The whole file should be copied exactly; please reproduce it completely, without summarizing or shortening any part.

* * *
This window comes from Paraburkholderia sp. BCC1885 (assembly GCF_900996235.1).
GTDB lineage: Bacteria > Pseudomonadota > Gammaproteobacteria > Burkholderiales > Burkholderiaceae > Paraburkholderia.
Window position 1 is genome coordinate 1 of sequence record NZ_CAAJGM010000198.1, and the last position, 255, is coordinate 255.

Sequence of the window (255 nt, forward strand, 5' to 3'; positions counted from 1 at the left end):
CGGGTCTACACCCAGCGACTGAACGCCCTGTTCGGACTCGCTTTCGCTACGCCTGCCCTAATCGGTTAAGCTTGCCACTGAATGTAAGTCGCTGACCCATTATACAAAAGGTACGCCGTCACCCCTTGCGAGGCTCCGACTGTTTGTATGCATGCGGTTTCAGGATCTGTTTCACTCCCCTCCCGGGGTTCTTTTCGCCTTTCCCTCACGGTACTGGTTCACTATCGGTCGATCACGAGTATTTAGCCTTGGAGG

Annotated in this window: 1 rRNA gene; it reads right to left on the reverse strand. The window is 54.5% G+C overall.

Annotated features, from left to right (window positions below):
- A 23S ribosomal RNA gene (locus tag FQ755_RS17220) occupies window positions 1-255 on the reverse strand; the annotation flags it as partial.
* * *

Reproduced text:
This window comes from Paraburkholderia sp. BCC1885 (assembly GCF_900996235.1).
GTDB lineage: Bacteria > Pseudomonadota > Gammaproteobacteria > Burkholderiales > Burkholderiaceae > Paraburkholderia.
Window position 1 is genome coordinate 1 of sequence record NZ_CAAJGM010000198.1, and the last position, 255, is coordinate 255.

Sequence of the window (255 nt, forward strand, 5' to 3'; positions counted from 1 at the left end):
CGGGTCTACACCCAGCGACTGAACGCCCTGTTCGGACTCGCTTTCGCTACGCCTGCCCTAATCGGTTAAGCTTGCCACTGAATGTAAGTCGCTGACCCATTATACAAAAGGTACGCCGTCACCCCTTGCGAGGCTCCGACTGTTTGTATGCATGCGGTTTCAGGATCTGTTTCACTCCCCTCCCGGGGTTCTTTTCGCCTTTCCCTCACGGTACTGGTTCACTATCGGTCGATCACGAGTATTTAGCCTTGGAGG

Annotated in this window: 1 rRNA gene; it reads right to left on the reverse strand. The window is 54.5% G+C overall.

Annotated features, from left to right (window positions below):
- A 23S ribosomal RNA gene (locus tag FQ755_RS17220) occupies window positions 1-255 on the reverse strand; the annotation flags it as partial.